Written and Directed by Paul Thomas Anderson | 133 min | On Demand
It’s an interesting choice by the renowned American filmmaker Paul Thomas Anderson, now in his 50s, to look backward.
Not just make a film set in the early ’70s, when he would’ve been a baby, and where he grew up — the San Fernando Valley, a Los Angeles suburb — but also where some of his early films were set; Boogie Nights and Magnolia.
You could spend all of Licorice Pizza listening for those echoes to Anderson’s earlier work, or searching for the easter eggs, parsing the real stories and characters who inspire the events in the film. That’s all just the topping on a meal that’s plenty delicious all on its own.
Licorice Pizza is absent the edge or attention-grabbing stylistic quirks of some of that early (or even more recent) work, but it’s undeniably a Paul Thomas Anderson film — see the familiar mismatched relationship, rife with tension and awkward affection, that drove the leads in Punch Drunk Love or Phantom Thread. It might also be fair to say this is Anderson’s effort to reach the kind of truth Richard Linklater brings to many of his films, inspired by actual events, which always ends up saying something about the American experience.
Anderson cast two first-timers who carry the whole project. They make it work so well because they’re not the perfect physical specimens Hollywood would usually choose. Their inexperience is to their credit.
Alana Kane is played by Alana Haim, of the California rock act, Haim. She’s 25 (or maybe 28), a bit adrift in her life. She lives at home with her parents (played by her actual parents, Moti and Donna Haim) and two sisters (her actual sisters, Este and Danielle). She’s prone to anger and is probably less mature than her years.
Gary Valentine is played by Cooper Hoffman, son of frequent Anderson collaborator Philip Seymour Hoffman who died in 2014. Gary is 15 and a child actor in Hollywood, going out on auditions on the regular, but he’s also an entrepreneur. “Hustler,” is probably a more accurate label. He’s certainly more mature than you’d expect from a 15-year-old: he’s friends with adults and opening businesses where he sees opportunity.
Alana and Gary meet at Gary’s school, where he asks her out. She agrees, but makes the ground rules clear: They won’t be dating because he’s too young, and that would be illegal. And gross. But it’s clear they like each other.
What follows is what feels like an anecdotal telling of their friendship — his efforts to get close to her, his disappointment when she ends up dating another young, more successful actor, Lance (Skyler Gisondo from Booksmart). She’s quietly awed by Gary’s confidence, street smarts, and Hollywood connections. They go into a waterbed business together, and we see her disappointment when he takes an interest in a girl his own age. And so on, this push and pull of two people both looking for love but having it not work out for a whole bunch of reasons.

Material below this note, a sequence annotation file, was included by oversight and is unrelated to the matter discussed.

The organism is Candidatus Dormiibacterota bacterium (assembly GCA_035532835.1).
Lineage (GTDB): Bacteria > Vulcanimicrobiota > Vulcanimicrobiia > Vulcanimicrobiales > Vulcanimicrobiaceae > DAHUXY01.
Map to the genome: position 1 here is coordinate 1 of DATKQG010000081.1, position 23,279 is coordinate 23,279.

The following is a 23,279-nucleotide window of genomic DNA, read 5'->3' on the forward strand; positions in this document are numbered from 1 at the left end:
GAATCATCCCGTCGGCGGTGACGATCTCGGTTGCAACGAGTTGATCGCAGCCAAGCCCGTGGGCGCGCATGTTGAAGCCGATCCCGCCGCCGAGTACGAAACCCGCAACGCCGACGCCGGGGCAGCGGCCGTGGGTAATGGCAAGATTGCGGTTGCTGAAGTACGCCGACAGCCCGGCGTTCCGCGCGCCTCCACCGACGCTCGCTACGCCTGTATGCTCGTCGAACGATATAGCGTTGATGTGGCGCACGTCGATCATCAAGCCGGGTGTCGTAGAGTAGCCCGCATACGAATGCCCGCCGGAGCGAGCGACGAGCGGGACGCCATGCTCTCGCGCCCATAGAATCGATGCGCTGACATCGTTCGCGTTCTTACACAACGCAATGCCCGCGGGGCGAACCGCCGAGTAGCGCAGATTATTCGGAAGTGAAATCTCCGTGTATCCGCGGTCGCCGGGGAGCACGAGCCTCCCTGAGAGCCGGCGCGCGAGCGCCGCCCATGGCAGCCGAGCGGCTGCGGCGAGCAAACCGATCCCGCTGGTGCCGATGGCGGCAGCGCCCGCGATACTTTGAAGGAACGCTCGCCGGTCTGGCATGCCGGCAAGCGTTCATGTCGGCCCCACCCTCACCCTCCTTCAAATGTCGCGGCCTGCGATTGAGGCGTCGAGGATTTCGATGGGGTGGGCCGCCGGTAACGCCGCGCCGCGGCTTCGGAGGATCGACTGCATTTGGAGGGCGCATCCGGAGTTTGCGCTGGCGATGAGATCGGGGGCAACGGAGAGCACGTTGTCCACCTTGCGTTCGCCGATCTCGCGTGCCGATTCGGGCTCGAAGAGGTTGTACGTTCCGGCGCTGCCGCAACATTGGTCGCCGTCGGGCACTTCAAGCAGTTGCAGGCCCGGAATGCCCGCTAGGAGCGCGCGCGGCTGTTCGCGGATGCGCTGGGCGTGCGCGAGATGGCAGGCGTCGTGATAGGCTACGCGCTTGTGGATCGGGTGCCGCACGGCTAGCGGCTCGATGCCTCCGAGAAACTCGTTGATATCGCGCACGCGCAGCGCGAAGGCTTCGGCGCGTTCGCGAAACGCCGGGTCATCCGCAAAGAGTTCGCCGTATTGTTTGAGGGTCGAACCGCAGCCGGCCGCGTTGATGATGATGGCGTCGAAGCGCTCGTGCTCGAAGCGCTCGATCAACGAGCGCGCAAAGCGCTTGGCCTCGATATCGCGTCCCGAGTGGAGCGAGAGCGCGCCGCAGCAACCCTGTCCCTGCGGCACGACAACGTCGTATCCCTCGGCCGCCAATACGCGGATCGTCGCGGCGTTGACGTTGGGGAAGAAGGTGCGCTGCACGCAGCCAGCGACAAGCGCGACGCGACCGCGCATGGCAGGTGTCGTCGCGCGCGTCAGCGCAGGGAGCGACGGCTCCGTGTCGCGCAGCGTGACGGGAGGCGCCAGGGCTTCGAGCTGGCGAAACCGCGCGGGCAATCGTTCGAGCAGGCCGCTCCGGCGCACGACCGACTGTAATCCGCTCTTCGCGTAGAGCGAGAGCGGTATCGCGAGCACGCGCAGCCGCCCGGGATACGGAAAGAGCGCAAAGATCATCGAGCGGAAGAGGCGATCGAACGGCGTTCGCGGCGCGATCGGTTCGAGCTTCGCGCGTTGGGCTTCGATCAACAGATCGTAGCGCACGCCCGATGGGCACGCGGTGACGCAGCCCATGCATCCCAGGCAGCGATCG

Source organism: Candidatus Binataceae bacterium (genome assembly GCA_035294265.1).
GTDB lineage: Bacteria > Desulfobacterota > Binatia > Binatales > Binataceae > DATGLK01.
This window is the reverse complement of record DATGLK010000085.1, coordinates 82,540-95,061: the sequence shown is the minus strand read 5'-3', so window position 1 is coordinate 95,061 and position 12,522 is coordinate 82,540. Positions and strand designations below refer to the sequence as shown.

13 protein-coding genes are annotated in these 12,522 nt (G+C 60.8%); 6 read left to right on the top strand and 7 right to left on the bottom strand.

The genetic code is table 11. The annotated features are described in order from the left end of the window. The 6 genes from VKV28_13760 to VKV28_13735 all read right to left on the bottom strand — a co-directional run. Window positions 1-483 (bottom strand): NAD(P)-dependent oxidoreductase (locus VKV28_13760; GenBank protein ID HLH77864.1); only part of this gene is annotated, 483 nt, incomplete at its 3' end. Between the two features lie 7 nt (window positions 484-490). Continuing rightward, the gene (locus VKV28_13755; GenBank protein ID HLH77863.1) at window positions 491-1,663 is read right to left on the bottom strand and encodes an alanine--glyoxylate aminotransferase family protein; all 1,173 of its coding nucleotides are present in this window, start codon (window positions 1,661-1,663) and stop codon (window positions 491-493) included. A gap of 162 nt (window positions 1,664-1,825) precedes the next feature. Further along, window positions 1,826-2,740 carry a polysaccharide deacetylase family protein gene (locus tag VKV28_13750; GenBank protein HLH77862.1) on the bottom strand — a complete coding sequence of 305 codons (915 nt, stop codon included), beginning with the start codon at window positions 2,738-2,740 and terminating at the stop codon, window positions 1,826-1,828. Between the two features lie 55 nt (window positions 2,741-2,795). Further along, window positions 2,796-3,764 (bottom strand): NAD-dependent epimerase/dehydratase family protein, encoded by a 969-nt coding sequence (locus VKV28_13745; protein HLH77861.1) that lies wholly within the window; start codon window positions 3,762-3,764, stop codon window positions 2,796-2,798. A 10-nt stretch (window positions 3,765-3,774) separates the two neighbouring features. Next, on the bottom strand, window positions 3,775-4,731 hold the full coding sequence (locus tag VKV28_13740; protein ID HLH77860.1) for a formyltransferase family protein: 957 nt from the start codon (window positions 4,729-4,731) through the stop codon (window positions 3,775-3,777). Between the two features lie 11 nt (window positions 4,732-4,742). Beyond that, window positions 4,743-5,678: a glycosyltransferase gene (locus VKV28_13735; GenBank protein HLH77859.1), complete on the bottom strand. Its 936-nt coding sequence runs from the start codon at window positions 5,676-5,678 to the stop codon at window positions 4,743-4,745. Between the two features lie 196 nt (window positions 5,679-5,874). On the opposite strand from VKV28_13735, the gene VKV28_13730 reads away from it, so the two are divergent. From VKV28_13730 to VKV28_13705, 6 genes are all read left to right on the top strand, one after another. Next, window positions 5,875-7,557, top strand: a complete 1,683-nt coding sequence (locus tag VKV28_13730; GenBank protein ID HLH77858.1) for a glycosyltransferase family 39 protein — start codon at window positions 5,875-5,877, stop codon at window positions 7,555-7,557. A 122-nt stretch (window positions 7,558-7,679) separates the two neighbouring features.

But, it’s hard to tell how much time is passing as we travel through the story. At first I thought we were passing through years, and maybe a new level of their relationship would be reached when Gary turned 18, but the film could actually transpire over a single summer. There’s no way these two are going to end up together in the long run, but their chemistry is palpable.
The proximity to decaying Hollywood brings a certain low-rent sleaze to the proceedings. Sean Penn appears as a William Holden-type star looking to cast Alana in his new movie, but when they cross paths with Rex Blau (Tom Waits), a gone-to-seed director, it devolves into a motorcycle stunt reenacted on a golf course for patrons of a popular Valley bar, Tail O’ The Cock.
We also get Bradley Cooper as an actual Hollywood legend of sorts, Jon Peters, the manic hairdresser turned producer who in the ’70s dated Barbara Streisand, and the story of a terrifying-yet-amazing delivery of a waterbed to his Hollywood Hills home during a gas shortage.
Benny Safdie appears as a municipal political candidate who Alana volunteers for, where she discovers what lengths he’ll go to hide his real self at a time of bigotry.
Licorice Pizza has also things to say about the casual racism and sexism of the era, though one particular joke is especially poorly executed — I’d recommend checking out Rad Simonpillai’s thoughts on that. It’s a running gag likely there to illustrate the kinds of awful things people said at the time toward Asians — and still say — but it just doesn’t work as a joke or as criticism of the same.
I’ve also read concerns that the film glamorizes pedophilia, given the age differences of the leads. That perspective is a little harder to understand. At its heart, the picture is a shaggy, hang-out rom-com about impossible, see-sawing attraction that happens to people of all ages, but especially when you’re young. It’s not glamorous, it’s painful and difficult and awkward, and even if you find a moment of grace and beauty therein, it never lasts. The film recognizes that fleeting sensation and pointedly has the leads mismatched intentions right through the final moments.
Even with a couple ill-advised moments Licorice Pizza is a joy, and contains my favourite performance of the year: Alana Haim should be an instant movie star thanks to this — she’s spectacular in the role.
It occurred to me a few times as I watched it that the film’s wash of good feeling is what Quentin Tarantino was trying to do with his overrated Once Upon A Time In Hollywood, but Anderson achieves effortlessly here. I’m not the first to remark on this, but Anderson’s films are not to be watched but to be experienced. This is easily one of his strongest — and certainly most crowd-pleasing — experiences.